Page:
If your child is one of the more than 3 million U.S. kids who play soccer, you may spend your weeknights at practice and your Saturdays at tournaments, but you probably don't worry too much about injuries. After all, soccer is much safer than a contact sport like football, right?
The truth is that youth soccer players experience more injuries than any other sport, according to a report by the Council on Sports Medicine and Fitness. Researchers cited statistics from the U.S. Consumer Product Safety Commission that found more than 185,000 injuries to soccer players, with 44 percent of those occurring in kids under age 15.
As a parent, knowing which injuries are most common and which deserve extra attention can be important. Here are three of the most likely to occur and what you should know.
1. Growth and Development Injuries
In the past, children would play a sport for only a few months, then take a break or participate in a different activity that used different muscles. But these days, as young people tend to specialize in a sport and practice or play it year-round, they are more susceptible to growth plate injuries and other chronic issues related to overuse.
These injuries tend to be caused by using cleats on hard ground without enough support. They usually cause swelling and inflammation in the affected area, and pain during practice or play or sometimes just from everyday activities like walking or standing. Three common issues are:
- Sever's Disease - inflammation and pain in the growth plate that ends in the heel.
- Osgood-Schlatter's Disease - inflammation and pain in the knee area.
- Patellofemoral Syndrome - swelling behind the kneecap caused by friction on the cartilage.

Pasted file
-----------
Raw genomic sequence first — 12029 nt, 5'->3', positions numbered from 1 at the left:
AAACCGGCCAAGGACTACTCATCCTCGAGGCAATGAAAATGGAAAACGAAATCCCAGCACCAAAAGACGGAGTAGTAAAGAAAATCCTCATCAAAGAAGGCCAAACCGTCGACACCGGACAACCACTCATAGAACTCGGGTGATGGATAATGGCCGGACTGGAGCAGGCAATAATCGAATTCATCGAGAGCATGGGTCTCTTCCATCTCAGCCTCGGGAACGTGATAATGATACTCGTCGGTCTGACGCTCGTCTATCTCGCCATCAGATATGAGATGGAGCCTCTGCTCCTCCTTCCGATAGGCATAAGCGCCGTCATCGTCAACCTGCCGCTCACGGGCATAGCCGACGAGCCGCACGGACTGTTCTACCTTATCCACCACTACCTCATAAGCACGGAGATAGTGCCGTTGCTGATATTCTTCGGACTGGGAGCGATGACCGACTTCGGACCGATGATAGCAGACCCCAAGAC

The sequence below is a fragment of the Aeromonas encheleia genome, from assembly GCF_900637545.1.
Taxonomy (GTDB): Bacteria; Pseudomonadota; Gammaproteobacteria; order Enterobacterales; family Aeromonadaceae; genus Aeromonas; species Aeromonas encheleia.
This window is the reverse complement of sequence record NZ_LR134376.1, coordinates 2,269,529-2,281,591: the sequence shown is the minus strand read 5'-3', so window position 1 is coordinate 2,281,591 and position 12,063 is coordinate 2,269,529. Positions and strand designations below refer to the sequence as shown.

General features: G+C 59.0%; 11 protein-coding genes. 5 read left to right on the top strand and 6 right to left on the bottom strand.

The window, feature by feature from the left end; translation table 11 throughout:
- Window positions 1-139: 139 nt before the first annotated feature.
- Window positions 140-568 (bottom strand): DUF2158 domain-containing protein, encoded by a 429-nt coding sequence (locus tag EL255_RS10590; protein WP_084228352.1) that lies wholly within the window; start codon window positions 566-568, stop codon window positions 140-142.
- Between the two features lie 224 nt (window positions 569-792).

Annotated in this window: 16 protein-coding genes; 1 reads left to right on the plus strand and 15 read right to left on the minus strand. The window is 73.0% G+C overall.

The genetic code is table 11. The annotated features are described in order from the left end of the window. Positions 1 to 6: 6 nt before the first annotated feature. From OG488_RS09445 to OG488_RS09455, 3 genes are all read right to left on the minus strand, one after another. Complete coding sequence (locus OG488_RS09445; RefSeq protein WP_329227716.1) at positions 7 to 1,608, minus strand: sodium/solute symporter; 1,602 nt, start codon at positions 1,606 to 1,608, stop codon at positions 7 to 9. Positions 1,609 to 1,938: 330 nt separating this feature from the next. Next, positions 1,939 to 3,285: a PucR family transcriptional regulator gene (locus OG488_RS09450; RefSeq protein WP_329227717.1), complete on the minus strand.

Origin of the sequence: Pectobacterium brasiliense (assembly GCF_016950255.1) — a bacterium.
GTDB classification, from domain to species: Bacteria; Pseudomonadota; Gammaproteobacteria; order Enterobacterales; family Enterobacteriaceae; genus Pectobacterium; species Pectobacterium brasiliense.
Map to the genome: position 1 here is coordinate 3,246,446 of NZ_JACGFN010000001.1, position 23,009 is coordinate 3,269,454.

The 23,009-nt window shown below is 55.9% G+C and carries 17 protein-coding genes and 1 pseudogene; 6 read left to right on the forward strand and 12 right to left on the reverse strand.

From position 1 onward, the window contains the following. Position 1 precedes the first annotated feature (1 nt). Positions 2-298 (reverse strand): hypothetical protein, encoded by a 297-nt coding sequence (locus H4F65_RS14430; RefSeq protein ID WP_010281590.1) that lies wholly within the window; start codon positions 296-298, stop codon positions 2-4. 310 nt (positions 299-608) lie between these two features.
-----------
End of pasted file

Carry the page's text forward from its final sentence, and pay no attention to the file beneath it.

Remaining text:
These are often treated with rest, ice, compression and elevation - the RICE protocol. Your sports medicine practitioner can provide exercises to strengthen the impacted areas and help reduce the odds of developing an ongoing condition.
2. Ligament Injuries
Injuries to the Anterior cruciate ligament, or ACL, are especially common in soccer and affect girls two to three times more than boys. Some sports medicine practitioners attribute this to weaker quadricep muscles in girls, and can assist with helping both female and male soccer players to strengthen the leg muscles to avoid stressing the ligaments.
It's not just football players who crash into each other head first who sustain concussions, a type of brain injury. Soccer players, who do not wear helmets, are susceptible to head injuries when they contact each other or even when they do headers (advancing the ball with the head).
The Centers for Disease Control have partnered with the most popular youth soccer organizations, the American Youth Soccer Organization (AYSO) and U.S. Youth Soccer, to promote training for coaches and team managers about concussion and its dangers. Parents should also know the warning signs, which include:
- Drowsiness or fatigue after a head injury
- Confusion, slurred speech or strange behavior
- Dizziness, nausea or vomiting
- Headache that doesn't go away
- Pupils of eyes are different sizes
If you suspect your child has incurred a head injury as a result of playing soccer or any sport, stop him or her from participating and go to a physician for assessment.
In addition, if you ever have any doubts about your child's health or well-being, or suspect that overuse injuries may be causing issues, see your pediatrician or a sports medicine professional.